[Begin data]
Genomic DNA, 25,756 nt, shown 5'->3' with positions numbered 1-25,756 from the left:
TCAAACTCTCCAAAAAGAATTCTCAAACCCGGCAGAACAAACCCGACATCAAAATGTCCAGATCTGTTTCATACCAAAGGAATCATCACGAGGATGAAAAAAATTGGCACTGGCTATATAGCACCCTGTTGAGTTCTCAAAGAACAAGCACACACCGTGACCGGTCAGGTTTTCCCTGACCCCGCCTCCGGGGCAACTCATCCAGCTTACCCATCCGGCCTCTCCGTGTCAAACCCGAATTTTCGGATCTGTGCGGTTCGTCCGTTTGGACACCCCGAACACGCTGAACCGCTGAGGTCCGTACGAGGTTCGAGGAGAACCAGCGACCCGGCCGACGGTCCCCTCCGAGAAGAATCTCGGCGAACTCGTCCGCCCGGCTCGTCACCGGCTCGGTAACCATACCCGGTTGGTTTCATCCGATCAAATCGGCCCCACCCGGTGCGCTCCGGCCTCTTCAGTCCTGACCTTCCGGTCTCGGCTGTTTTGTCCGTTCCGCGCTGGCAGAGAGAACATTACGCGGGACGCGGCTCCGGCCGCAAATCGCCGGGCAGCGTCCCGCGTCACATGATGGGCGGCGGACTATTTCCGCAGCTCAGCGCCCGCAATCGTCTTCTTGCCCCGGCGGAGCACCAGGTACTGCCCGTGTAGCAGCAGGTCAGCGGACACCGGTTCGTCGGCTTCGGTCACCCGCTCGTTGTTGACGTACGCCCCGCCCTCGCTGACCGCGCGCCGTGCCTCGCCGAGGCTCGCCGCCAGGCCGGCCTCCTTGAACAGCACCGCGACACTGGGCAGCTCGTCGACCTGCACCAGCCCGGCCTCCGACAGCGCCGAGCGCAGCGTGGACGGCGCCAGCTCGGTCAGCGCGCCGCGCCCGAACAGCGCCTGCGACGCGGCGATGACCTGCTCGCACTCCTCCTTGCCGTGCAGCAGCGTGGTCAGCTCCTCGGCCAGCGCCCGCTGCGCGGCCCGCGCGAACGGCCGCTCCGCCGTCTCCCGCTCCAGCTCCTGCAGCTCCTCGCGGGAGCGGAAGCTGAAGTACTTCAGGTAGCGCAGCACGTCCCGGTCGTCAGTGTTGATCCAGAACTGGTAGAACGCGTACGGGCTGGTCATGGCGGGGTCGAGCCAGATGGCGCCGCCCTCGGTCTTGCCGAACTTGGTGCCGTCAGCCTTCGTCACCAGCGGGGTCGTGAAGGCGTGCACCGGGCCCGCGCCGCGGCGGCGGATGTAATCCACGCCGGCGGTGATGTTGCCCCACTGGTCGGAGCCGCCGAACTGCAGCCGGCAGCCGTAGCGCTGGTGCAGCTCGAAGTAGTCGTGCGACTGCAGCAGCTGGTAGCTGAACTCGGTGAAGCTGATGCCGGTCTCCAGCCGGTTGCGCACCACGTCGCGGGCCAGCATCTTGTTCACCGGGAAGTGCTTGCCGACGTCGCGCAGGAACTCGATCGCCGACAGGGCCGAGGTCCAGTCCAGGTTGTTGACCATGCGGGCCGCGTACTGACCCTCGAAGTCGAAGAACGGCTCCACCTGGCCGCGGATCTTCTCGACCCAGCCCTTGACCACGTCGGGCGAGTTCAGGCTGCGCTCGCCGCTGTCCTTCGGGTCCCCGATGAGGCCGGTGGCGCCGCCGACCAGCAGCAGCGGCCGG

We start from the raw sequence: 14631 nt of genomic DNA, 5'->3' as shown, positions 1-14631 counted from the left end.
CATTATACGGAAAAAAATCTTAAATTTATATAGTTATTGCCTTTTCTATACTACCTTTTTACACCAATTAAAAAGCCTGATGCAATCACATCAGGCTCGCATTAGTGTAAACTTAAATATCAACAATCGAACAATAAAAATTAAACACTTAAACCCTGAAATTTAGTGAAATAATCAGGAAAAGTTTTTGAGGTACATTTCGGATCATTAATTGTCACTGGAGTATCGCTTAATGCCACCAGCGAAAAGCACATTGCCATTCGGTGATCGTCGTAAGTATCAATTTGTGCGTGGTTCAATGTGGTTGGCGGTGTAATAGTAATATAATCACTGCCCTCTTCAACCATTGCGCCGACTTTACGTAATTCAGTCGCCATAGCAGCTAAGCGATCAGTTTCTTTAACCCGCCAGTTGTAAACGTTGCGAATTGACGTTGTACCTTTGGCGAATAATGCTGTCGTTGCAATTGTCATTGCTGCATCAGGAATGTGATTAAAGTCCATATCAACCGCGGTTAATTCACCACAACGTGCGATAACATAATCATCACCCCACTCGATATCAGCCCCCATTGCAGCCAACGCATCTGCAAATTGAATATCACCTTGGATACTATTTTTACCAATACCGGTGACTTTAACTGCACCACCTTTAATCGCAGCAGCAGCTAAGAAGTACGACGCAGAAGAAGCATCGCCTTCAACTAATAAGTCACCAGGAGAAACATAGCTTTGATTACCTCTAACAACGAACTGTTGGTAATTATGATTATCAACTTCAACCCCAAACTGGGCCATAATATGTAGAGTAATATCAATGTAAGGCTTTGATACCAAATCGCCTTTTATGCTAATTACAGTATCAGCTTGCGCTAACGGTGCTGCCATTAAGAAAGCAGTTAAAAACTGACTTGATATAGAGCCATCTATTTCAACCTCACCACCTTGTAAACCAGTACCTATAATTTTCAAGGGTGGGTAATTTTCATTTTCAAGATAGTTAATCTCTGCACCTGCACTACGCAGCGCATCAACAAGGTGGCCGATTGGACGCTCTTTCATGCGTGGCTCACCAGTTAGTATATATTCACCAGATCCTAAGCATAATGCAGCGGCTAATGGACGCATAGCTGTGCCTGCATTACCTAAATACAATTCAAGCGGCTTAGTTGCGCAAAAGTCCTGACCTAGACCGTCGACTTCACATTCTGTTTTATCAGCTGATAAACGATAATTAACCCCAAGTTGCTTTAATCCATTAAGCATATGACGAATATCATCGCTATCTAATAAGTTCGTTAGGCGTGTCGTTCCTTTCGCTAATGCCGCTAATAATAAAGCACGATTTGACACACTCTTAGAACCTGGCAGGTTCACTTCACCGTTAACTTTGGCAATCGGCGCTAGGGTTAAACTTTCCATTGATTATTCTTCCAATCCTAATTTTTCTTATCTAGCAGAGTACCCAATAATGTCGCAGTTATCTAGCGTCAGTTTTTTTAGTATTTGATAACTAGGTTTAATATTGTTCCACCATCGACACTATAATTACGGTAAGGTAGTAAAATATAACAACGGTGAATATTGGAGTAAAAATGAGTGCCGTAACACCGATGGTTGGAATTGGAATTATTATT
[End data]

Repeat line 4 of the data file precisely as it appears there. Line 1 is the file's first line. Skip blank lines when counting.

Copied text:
CATTATACGGAAAAAAATCTTAAATTTATATAGTTATTGCCTTTTCTATACTACCTTTTTACACCAATTAAAAAGCCTGATGCAATCACATCAGGCTCGCATTAGTGTAAACTTAAATATCAACAATCGAACAATAAAAATTAAACACTTAAACCCTGAAATTTAGTGAAATAATCAGGAAAAGTTTTTGAGGTACATTTCGGATCATTAATTGTCACTGGAGTATCGCTTAATGCCACCAGCGAAAAGCACATTGCCATTCGGTGATCGTCGTAAGTATCAATTTGTGCGTGGTTCAATGTGGTTGGCGGTGTAATAGTAATATAATCACTGCCCTCTTCAACCATTGCGCCGACTTTACGTAATTCAGTCGCCATAGCAGCTAAGCGATCAGTTTCTTTAACCCGCCAGTTGTAAACGTTGCGAATTGACGTTGTACCTTTGGCGAATAATGCTGTCGTTGCAATTGTCATTGCTGCATCAGGAATGTGATTAAAGTCCATATCAACCGCGGTTAATTCACCACAACGTGCGATAACATAATCATCACCCCACTCGATATCAGCCCCCATTGCAGCCAACGCATCTGCAAATTGAATATCACCTTGGATACTATTTTTACCAATACCGGTGACTTTAACTGCACCACCTTTAATCGCAGCAGCAGCTAAGAAGTACGACGCAGAAGAAGCATCGCCTTCAACTAATAAGTCACCAGGAGAAACATAGCTTTGATTACCTCTAACAACGAACTGTTGGTAATTATGATTATCAACTTCAACCCCAAACTGGGCCATAATATGTAGAGTAATATCAATGTAAGGCTTTGATACCAAATCGCCTTTTATGCTAATTACAGTATCAGCTTGCGCTAACGGTGCTGCCATTAAGAAAGCAGTTAAAAACTGACTTGATATAGAGCCATCTATTTCAACCTCACCACCTTGTAAACCAGTACCTATAATTTTCAAGGGTGGGTAATTTTCATTTTCAAGATAGTTAATCTCTGCACCTGCACTACGCAGCGCATCAACAAGGTGGCCGATTGGACGCTCTTTCATGCGTGGCTCACCAGTTAGTATATATTCACCAGATCCTAAGCATAATGCAGCGGCTAATGGACGCATAGCTGTGCCTGCATTACCTAAATACAATTCAAGCGGCTTAGTTGCGCAAAAGTCCTGACCTAGACCGTCGACTTCACATTCTGTTTTATCAGCTGATAAACGATAATTAACCCCAAGTTGCTTTAATCCATTAAGCATATGACGAATATCATCGCTATCTAATAAGTTCGTTAGGCGTGTCGTTCCTTTCGCTAATGCCGCTAATAATAAAGCACGATTTGACACACTCTTAGAACCTGGCAGGTTCACTTCACCGTTAACTTTGGCAATCGGCGCTAGGGTTAAACTTTCCATTGATTATTCTTCCAATCCTAATTTTTCTTATCTAGCAGAGTACCCAATAATGTCGCAGTTATCTAGCGTCAGTTTTTTTAGTATTTGATAACTAGGTTTAATATTGTTCCACCATCGACACTATAATTACGGTAAGGTAGTAAAATATAACAACGGTGAATATTGGAGTAAAAATGAGTGCCGTAACACCGATGGTTGGAATTGGAATTATTATT